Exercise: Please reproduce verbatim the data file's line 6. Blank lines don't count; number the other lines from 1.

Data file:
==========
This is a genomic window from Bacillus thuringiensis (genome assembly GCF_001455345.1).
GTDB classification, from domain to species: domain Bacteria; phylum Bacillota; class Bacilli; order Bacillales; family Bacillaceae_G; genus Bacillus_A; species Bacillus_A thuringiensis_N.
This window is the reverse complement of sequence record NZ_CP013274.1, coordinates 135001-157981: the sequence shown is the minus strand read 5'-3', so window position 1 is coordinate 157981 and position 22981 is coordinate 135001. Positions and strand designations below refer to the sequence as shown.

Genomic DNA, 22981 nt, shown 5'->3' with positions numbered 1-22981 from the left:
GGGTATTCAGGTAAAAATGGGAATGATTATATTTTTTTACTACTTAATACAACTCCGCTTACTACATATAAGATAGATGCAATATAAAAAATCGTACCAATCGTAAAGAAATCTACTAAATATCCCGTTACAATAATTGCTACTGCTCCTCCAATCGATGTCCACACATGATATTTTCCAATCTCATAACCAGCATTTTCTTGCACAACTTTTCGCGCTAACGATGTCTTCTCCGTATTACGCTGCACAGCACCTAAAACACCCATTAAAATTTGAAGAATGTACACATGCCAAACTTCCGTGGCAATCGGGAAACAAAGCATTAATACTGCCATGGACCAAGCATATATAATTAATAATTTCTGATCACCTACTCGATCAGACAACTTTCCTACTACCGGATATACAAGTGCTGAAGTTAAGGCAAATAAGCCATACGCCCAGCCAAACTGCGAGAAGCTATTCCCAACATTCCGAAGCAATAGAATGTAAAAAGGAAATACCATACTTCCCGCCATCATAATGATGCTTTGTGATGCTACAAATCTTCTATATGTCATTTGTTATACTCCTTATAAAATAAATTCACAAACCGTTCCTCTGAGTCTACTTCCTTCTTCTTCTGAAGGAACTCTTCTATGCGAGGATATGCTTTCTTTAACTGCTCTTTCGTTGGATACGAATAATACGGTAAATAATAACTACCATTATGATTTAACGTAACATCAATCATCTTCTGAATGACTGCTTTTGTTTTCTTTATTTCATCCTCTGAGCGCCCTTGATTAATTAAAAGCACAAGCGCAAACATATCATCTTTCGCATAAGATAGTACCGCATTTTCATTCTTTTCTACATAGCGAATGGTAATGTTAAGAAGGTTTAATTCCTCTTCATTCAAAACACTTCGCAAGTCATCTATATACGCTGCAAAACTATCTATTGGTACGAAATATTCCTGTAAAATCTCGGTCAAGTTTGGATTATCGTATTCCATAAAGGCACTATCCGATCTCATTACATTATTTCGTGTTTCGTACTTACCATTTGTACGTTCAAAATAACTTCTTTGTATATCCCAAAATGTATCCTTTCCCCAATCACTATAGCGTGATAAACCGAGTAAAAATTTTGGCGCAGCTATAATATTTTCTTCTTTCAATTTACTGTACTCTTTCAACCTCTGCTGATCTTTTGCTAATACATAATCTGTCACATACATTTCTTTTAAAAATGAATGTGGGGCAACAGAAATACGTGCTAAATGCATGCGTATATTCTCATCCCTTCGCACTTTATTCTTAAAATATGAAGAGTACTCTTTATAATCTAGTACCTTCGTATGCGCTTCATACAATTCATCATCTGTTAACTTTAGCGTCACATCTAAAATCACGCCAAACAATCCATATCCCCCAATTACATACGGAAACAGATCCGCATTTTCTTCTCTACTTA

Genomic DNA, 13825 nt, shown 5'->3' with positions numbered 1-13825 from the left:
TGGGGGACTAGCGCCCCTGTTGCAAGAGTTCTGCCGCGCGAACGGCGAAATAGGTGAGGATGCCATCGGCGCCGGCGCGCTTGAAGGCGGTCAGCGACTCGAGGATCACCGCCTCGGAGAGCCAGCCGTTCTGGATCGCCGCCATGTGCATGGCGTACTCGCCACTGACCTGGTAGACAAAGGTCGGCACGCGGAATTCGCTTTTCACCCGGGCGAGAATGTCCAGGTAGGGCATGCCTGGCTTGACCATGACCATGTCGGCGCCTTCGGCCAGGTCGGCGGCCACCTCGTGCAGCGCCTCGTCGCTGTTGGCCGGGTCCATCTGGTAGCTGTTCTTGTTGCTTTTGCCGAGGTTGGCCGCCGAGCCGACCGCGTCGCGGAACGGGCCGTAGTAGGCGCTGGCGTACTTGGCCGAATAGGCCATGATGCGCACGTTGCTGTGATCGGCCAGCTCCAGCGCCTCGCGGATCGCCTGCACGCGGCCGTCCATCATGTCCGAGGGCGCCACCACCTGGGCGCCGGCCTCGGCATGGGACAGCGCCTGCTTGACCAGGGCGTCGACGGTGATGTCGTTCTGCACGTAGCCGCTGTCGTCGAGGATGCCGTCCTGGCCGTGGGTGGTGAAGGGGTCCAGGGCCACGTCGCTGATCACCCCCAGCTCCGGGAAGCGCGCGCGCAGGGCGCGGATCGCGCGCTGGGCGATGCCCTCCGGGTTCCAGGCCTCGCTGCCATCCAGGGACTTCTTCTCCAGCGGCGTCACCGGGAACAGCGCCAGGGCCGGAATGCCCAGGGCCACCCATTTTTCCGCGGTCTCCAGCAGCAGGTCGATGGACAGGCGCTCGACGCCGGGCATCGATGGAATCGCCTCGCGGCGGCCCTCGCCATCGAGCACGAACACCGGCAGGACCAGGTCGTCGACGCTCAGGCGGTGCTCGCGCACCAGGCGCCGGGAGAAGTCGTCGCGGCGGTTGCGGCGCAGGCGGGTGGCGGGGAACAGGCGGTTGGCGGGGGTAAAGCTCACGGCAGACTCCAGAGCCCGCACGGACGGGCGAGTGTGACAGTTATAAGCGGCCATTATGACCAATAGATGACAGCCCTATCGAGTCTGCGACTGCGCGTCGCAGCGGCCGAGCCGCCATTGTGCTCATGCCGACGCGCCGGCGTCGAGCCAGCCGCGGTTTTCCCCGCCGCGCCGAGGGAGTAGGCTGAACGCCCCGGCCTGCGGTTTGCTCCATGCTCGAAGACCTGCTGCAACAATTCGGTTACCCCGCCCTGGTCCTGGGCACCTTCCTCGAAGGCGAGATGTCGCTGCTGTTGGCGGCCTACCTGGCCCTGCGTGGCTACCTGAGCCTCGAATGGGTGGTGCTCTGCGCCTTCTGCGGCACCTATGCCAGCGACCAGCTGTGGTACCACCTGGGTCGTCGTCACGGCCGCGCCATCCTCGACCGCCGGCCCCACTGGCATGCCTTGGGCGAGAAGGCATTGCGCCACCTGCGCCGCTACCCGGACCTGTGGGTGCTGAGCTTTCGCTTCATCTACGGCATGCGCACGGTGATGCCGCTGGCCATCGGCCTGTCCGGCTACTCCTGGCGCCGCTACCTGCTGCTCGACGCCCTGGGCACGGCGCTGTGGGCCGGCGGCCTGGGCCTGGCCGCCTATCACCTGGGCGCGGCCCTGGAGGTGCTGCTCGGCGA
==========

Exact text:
Genomic DNA, 13825 nt, shown 5'->3' with positions numbered 1-13825 from the left: